Cities in Medieval times were strange creatures. They were often governed from afar by a king or emperor and as long as his representative was satisfied no-one else was fully able to intervene in their affairs. If a noble family was in charge of a city then it functioned slightly differently. This immensely complicated topic is part of Dante’s story since in his time Florence was not run by nobility. Later the Medici became the rulers and the administration of the city is easier to understand.
However Florence for a time was a city-state and tried to run itself as a republic. Several Italian cities had this classification. There were also Free cities elsewhere in the Holy Roman Empire which are not, seemingly, the same thing. However, whatever your classification, if you couldn’t defend yourself against someone who wanted to change that classification you would lose it. A free city that fell to an invader was — no longer free.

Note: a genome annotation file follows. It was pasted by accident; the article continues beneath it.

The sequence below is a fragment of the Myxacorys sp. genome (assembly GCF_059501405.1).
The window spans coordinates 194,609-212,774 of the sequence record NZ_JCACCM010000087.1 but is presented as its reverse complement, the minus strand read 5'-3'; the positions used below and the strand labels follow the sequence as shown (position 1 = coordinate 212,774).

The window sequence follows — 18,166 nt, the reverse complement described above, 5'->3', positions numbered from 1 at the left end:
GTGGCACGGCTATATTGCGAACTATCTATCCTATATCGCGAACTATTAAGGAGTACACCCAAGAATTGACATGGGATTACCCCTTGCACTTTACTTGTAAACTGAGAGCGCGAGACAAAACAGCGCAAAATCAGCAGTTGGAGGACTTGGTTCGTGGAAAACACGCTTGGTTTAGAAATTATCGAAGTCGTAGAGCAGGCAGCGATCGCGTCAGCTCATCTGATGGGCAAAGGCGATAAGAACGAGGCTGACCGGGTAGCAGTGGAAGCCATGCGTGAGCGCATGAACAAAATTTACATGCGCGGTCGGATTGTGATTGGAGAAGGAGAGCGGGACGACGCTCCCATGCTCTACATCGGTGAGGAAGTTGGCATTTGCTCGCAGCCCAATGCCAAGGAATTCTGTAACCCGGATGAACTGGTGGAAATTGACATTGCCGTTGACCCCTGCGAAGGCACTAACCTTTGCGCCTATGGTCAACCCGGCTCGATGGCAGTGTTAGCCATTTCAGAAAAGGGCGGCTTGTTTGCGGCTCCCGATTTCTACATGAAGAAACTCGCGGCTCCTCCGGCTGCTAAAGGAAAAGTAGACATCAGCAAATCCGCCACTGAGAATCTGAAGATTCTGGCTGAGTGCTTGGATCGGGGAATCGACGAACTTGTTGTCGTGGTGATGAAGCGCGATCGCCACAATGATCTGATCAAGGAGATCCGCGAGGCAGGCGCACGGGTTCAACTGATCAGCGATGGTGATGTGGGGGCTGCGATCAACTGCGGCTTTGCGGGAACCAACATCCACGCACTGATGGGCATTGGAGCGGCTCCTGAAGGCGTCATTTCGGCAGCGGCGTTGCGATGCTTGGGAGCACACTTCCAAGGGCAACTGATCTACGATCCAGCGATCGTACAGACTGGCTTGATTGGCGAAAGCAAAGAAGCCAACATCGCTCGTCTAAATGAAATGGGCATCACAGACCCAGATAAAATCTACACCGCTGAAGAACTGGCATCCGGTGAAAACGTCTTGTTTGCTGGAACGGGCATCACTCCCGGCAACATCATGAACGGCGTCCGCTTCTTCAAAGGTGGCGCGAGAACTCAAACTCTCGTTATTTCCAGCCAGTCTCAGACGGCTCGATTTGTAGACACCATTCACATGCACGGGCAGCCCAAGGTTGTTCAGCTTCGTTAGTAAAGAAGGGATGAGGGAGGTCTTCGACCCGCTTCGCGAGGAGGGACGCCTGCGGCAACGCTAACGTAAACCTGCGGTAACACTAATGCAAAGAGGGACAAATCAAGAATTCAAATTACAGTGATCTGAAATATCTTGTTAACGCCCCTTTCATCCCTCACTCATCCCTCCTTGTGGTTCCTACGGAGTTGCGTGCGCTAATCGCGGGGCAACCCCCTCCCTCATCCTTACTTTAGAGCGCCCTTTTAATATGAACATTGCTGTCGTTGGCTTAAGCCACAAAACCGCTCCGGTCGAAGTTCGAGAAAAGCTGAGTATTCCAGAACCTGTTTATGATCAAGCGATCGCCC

While trying to understand this I thought about the city of Shrewsbury as pictured in Ellis Peters’ series about Brother Cadfael. The sheriff of the ‘area’ also runs Shrewsbury with parts of it being under the rule of the abbot in the nearby monastery. People who are annoyed by nobles (and under their control) can flee to the city and if not caught for a year and a day they are free. Highly dangerous enterprise. I don’t think Florence operated that way. But then, I don’t think the nobility in Italy operated like the English nobility, exactly.
For a much more intelligent description of this subject check out this blog entry.